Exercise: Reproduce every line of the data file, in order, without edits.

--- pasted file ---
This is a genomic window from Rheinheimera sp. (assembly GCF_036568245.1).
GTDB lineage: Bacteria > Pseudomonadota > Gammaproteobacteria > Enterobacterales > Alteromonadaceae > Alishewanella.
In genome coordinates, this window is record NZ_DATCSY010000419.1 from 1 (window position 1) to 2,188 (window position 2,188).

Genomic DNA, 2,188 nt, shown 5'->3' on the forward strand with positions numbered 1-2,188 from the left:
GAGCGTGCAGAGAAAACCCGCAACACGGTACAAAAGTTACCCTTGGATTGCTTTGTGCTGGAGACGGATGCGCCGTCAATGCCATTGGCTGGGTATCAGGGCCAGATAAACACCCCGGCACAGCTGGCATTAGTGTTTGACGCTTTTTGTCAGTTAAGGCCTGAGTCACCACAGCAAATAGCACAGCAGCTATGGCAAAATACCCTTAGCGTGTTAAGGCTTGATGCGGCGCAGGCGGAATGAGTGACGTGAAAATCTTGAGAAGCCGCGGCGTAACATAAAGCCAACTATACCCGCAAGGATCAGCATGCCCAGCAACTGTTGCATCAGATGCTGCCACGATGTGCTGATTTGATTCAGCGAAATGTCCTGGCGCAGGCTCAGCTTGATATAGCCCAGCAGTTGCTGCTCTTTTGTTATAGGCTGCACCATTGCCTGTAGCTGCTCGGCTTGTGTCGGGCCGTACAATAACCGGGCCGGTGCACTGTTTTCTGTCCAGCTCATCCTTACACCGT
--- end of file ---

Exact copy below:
This is a genomic window from Rheinheimera sp. (assembly GCF_036568245.1).
GTDB lineage: Bacteria > Pseudomonadota > Gammaproteobacteria > Enterobacterales > Alteromonadaceae > Alishewanella.
In genome coordinates, this window is record NZ_DATCSY010000419.1 from 1 (window position 1) to 2,188 (window position 2,188).

Genomic DNA, 2,188 nt, shown 5'->3' on the forward strand with positions numbered 1-2,188 from the left:
GAGCGTGCAGAGAAAACCCGCAACACGGTACAAAAGTTACCCTTGGATTGCTTTGTGCTGGAGACGGATGCGCCGTCAATGCCATTGGCTGGGTATCAGGGCCAGATAAACACCCCGGCACAGCTGGCATTAGTGTTTGACGCTTTTTGTCAGTTAAGGCCTGAGTCACCACAGCAAATAGCACAGCAGCTATGGCAAAATACCCTTAGCGTGTTAAGGCTTGATGCGGCGCAGGCGGAATGAGTGACGTGAAAATCTTGAGAAGCCGCGGCGTAACATAAAGCCAACTATACCCGCAAGGATCAGCATGCCCAGCAACTGTTGCATCAGATGCTGCCACGATGTGCTGATTTGATTCAGCGAAATGTCCTGGCGCAGGCTCAGCTTGATATAGCCCAGCAGTTGCTGCTCTTTTGTTATAGGCTGCACCATTGCCTGTAGCTGCTCGGCTTGTGTCGGGCCGTACAATAACCGGGCCGGTGCACTGTTTTCTGTCCAGCTCATCCTTACACCGT